Endocrine response to an ultra-marathon in pre- and post-menopausal women.

Copeland JL, Verzosa ML - Biol Sport (2014)

SERUM IGF-I (PANEL A), IGFBP-1 (PANEL B) AND INTACT IGFBP-3 (PANEL C) CONCENTRATIONS BEFORE, AFTER, AND 24 HOURS AFTER AN ULTRA-MARATHON IN PRE- AND POST-MENOPAUSAL WOMEN.Note:Data are expressed as means ± SEM. Black bars and pre-race values, dark grey bars are immediately post-race values and light grey bars are 24 hour recovery values.* Significantly greater than post-race (P < 0.01) and recovery (P < 0.05)† Significantly greater than pre-race and 24 hour recovery (P < 0.001)†† Significantly greater than post-race and 24 hour recovery (P < 0.01).& Significantly lower than corresponding value in pre-menopausal women (P < 0.05)
© Copyright Policy - open-access
Related In: Results  -  Collection

License
Show All Figures
getmorefigures.php?uid=PMC4042659&req=5

Figure 0003: SERUM IGF-I (PANEL A), IGFBP-1 (PANEL B) AND INTACT IGFBP-3 (PANEL C) CONCENTRATIONS BEFORE, AFTER, AND 24 HOURS AFTER AN ULTRA-MARATHON IN PRE- AND POST-MENOPAUSAL WOMEN.Note:Data are expressed as means ± SEM. Black bars and pre-race values, dark grey bars are immediately post-race values and light grey bars are 24 hour recovery values.* Significantly greater than post-race (P < 0.01) and recovery (P < 0.05)† Significantly greater than pre-race and 24 hour recovery (P < 0.001)†† Significantly greater than post-race and 24 hour recovery (P < 0.01).& Significantly lower than corresponding value in pre-menopausal women (P < 0.05)
Mentions: Figure 3 shows the pre- and post-race concentrations of IGF-I, IGFBP-3, and IGFBP-1 in both groups. Circulating IGF-I decreased by 21% (-9.9% with plasma volume correction) after the race compared to pre-race values (P < 0.01) and remained significantly lower than pre-race concentrations after 24 hours of recovery (P < 0.05). There was no difference in IGF-I between groups, although there was a significant correlation between pre-race concentrations of estradiol and IGF-I (ρ = 0.685, P < 0.05) and a negative correlation between estradiol and IGFBP-1 (ρ= -0.678, P < 0.05). Circulating concentrations of IGFBP-1 increased substantially (∼700%;650% with plasma volume correction) after the race in both groups (P < 0.001) but had returned to pre-race levels after 24 hours of recovery. Before the race, intact IGFBP-3 was significantly higher in the pre-menopausal group compared to the post-menopausal group (Figure 3, P < 0.05). IGFBP-3 was significantly lower after the race in both groups (P < 0.001), with an average decrease of 48% (41% with plasma volume correction) and concentrations remained lower than pre-race concentrations after 24 hours of recovery (P < 0.001). The molar volume ratio of IGF-I to intact IGFBP-3 was significantly greater immediately after the race and 24 hours after the race compared to the pre-race ratio (P < 0.01), with no difference between groups (Figure 4). The group x time interaction was not statistically significant for any component of the IGF system.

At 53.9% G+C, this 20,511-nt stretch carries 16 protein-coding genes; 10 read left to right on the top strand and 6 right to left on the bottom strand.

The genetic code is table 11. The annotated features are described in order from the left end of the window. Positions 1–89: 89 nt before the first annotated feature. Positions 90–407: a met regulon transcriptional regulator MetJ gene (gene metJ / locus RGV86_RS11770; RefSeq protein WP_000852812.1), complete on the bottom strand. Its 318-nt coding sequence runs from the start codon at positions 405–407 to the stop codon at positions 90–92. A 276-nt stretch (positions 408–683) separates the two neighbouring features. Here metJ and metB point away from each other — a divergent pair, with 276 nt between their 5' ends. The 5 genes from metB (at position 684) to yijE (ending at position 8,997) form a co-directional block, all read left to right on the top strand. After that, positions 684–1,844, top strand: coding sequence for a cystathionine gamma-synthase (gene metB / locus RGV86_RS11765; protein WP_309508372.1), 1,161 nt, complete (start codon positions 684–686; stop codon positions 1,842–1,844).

Bottom Line: Total IGF-I decreased after the race (P < 0.01) and remained lower in recovery.Postmenopausal women had significantly lower estradiol at baseline, but there were no other group differences.Further research is needed to confirm the effect of these endocrine changes on health and performance.

View Article: PubMed Central - PubMed

Affiliation: Dept. of Kinesiology, University of Lethbridge, 4401 University Drive, Lethbridge AB, Canada.

ABSTRACT
Ultra-endurance competitions are becoming increasingly popular but there is limited research on female participants. The purpose of this study was to examine changes in estrogen and the IGF-I system in women after an ultra-marathon. Six pairs of pre- and post- menopausal women were matched for race finish times;mean finish time was 20 hours. Blood samples were drawn 24 hours before the race, at the finish, and 24 hours into recovery. Samples were analysed for estradiol, total IGF-I, IGFBP-1, and intact IGFBP-3. There was a significant increase in estradiol following the race in both groups (P < 0.05). Total IGF-I decreased after the race (P < 0.01) and remained lower in recovery. IGFBP-1 increased after the race (P < 0.001) but returned to pre-race levels after 24 hours, while intact IGFBP-3 was significantly lower post-race and in recovery (P < 0.001). Postmenopausal women had significantly lower estradiol at baseline, but there were no other group differences. These results demonstrate that among recreational female runners, an ultra-marathon is associated with IGF system changes that are consistent with an energy-deficient, catabolic state. Further research is needed to confirm the effect of these endocrine changes on health and performance.

No MeSH data available.


Related in: MedlinePlus